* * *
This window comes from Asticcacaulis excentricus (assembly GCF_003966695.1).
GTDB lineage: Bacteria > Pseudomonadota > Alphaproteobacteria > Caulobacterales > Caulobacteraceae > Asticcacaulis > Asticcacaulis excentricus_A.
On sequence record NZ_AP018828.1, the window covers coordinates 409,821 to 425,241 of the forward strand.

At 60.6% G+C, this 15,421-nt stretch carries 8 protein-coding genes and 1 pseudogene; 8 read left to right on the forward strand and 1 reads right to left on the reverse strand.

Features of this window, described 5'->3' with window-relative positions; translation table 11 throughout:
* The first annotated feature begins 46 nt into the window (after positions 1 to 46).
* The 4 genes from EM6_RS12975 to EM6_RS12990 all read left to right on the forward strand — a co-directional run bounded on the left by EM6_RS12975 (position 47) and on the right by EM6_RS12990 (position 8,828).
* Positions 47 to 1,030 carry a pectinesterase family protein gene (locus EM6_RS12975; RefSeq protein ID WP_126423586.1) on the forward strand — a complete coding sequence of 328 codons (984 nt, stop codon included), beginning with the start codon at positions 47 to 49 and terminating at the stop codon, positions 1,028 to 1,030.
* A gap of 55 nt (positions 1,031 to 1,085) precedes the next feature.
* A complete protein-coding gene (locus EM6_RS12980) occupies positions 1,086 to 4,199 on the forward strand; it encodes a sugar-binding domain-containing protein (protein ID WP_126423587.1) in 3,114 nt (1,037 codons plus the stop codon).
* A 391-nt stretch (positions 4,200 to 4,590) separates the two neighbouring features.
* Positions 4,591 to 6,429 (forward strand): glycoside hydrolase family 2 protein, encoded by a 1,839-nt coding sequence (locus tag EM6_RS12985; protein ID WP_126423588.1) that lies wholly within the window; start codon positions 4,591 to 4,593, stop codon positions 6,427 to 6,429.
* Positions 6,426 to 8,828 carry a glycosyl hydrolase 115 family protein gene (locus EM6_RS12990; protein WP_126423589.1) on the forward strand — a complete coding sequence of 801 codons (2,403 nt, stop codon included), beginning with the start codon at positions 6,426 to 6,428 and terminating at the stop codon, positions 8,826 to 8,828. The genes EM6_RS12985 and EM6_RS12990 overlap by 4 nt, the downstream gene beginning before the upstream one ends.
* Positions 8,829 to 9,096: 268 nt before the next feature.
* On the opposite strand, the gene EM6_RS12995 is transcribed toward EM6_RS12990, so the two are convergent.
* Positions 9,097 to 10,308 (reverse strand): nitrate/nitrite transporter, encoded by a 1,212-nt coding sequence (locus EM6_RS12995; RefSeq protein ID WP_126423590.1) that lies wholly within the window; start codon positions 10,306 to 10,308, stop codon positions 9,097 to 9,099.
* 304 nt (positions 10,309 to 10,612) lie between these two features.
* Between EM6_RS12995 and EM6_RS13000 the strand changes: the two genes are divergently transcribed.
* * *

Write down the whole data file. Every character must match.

This window comes from Asticcacaulis excentricus (assembly GCF_003966695.1).
GTDB lineage: Bacteria > Pseudomonadota > Alphaproteobacteria > Caulobacterales > Caulobacteraceae > Asticcacaulis > Asticcacaulis excentricus_A.
On sequence record NZ_AP018828.1, the window covers coordinates 409,821 to 425,241 of the forward strand.

At 60.6% G+C, this 15,421-nt stretch carries 8 protein-coding genes and 1 pseudogene; 8 read left to right on the forward strand and 1 reads right to left on the reverse strand.

Features of this window, described 5'->3' with window-relative positions; translation table 11 throughout:
* The first annotated feature begins 46 nt into the window (after positions 1 to 46).
* The 4 genes from EM6_RS12975 to EM6_RS12990 all read left to right on the forward strand — a co-directional run bounded on the left by EM6_RS12975 (position 47) and on the right by EM6_RS12990 (position 8,828).
* Positions 47 to 1,030 carry a pectinesterase family protein gene (locus EM6_RS12975; RefSeq protein ID WP_126423586.1) on the forward strand — a complete coding sequence of 328 codons (984 nt, stop codon included), beginning with the start codon at positions 47 to 49 and terminating at the stop codon, positions 1,028 to 1,030.
* A gap of 55 nt (positions 1,031 to 1,085) precedes the next feature.
* A complete protein-coding gene (locus EM6_RS12980) occupies positions 1,086 to 4,199 on the forward strand; it encodes a sugar-binding domain-containing protein (protein ID WP_126423587.1) in 3,114 nt (1,037 codons plus the stop codon).
* A 391-nt stretch (positions 4,200 to 4,590) separates the two neighbouring features.
* Positions 4,591 to 6,429 (forward strand): glycoside hydrolase family 2 protein, encoded by a 1,839-nt coding sequence (locus tag EM6_RS12985; protein ID WP_126423588.1) that lies wholly within the window; start codon positions 4,591 to 4,593, stop codon positions 6,427 to 6,429.
* Positions 6,426 to 8,828 carry a glycosyl hydrolase 115 family protein gene (locus EM6_RS12990; protein WP_126423589.1) on the forward strand — a complete coding sequence of 801 codons (2,403 nt, stop codon included), beginning with the start codon at positions 6,426 to 6,428 and terminating at the stop codon, positions 8,826 to 8,828. The genes EM6_RS12985 and EM6_RS12990 overlap by 4 nt, the downstream gene beginning before the upstream one ends.
* Positions 8,829 to 9,096: 268 nt before the next feature.
* On the opposite strand, the gene EM6_RS12995 is transcribed toward EM6_RS12990, so the two are convergent.
* Positions 9,097 to 10,308 (reverse strand): nitrate/nitrite transporter, encoded by a 1,212-nt coding sequence (locus EM6_RS12995; RefSeq protein ID WP_126423590.1) that lies wholly within the window; start codon positions 10,306 to 10,308, stop codon positions 9,097 to 9,099.
* 304 nt (positions 10,309 to 10,612) lie between these two features.
* Between EM6_RS12995 and EM6_RS13000 the strand changes: the two genes are divergently transcribed.